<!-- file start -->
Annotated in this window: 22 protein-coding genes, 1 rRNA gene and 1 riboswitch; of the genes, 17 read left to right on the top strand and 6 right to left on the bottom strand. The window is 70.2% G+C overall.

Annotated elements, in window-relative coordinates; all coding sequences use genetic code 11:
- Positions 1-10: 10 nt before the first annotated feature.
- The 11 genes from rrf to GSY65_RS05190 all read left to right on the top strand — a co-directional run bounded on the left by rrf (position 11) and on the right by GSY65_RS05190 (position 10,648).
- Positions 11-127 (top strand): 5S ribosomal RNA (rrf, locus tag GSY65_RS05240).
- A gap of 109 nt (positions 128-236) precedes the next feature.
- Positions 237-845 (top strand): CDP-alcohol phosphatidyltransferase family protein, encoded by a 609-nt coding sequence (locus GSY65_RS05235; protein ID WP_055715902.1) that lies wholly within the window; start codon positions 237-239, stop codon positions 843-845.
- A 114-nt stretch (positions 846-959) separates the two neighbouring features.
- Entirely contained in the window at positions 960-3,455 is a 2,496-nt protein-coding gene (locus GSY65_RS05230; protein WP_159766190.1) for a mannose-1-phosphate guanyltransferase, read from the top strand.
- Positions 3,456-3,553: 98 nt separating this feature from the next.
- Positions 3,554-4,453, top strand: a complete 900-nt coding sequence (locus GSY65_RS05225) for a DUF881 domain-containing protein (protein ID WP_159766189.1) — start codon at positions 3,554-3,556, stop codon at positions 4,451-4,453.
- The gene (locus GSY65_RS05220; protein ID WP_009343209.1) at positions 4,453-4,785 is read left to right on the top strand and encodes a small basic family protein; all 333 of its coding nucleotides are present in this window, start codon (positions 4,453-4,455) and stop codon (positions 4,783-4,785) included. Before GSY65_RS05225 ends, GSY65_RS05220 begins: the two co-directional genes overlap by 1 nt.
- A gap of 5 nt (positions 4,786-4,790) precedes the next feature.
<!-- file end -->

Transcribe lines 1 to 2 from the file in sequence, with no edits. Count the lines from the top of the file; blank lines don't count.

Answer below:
Annotated in this window: 22 protein-coding genes, 1 rRNA gene and 1 riboswitch; of the genes, 17 read left to right on the top strand and 6 right to left on the bottom strand. The window is 70.2% G+C overall.

Annotated elements, in window-relative coordinates; all coding sequences use genetic code 11: